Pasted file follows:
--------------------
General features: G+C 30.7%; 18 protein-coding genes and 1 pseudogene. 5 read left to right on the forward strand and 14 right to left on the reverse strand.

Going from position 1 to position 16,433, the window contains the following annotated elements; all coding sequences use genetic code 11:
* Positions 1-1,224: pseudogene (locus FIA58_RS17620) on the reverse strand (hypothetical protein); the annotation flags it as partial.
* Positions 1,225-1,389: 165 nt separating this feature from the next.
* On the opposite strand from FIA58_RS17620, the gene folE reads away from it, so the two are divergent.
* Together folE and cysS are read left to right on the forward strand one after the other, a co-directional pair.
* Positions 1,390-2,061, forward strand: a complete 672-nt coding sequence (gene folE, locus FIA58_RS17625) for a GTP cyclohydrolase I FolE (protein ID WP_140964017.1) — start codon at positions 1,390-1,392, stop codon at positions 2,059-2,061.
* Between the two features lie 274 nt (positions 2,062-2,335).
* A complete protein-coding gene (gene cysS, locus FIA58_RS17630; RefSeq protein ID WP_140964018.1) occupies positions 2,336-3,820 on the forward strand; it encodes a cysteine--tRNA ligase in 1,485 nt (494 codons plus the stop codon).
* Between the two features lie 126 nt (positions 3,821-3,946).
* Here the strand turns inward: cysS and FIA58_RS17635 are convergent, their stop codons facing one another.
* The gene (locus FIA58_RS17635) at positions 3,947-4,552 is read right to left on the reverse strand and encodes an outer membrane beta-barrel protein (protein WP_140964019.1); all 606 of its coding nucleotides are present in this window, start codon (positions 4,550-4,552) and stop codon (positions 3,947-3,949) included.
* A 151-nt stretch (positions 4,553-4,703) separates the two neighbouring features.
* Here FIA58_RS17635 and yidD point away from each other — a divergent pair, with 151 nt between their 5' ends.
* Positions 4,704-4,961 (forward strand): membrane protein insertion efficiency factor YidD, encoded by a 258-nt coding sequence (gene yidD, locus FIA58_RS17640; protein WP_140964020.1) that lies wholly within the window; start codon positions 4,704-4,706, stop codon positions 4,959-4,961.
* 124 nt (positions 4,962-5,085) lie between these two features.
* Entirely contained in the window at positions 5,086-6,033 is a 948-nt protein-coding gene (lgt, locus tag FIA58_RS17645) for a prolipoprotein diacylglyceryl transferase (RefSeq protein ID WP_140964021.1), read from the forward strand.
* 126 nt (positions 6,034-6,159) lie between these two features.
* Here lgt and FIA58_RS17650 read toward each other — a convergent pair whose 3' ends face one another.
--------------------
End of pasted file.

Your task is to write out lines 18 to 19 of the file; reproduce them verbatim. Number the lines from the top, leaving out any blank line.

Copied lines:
* 126 nt (positions 6,034-6,159) lie between these two features.
* Here lgt and FIA58_RS17650 read toward each other — a convergent pair whose 3' ends face one another.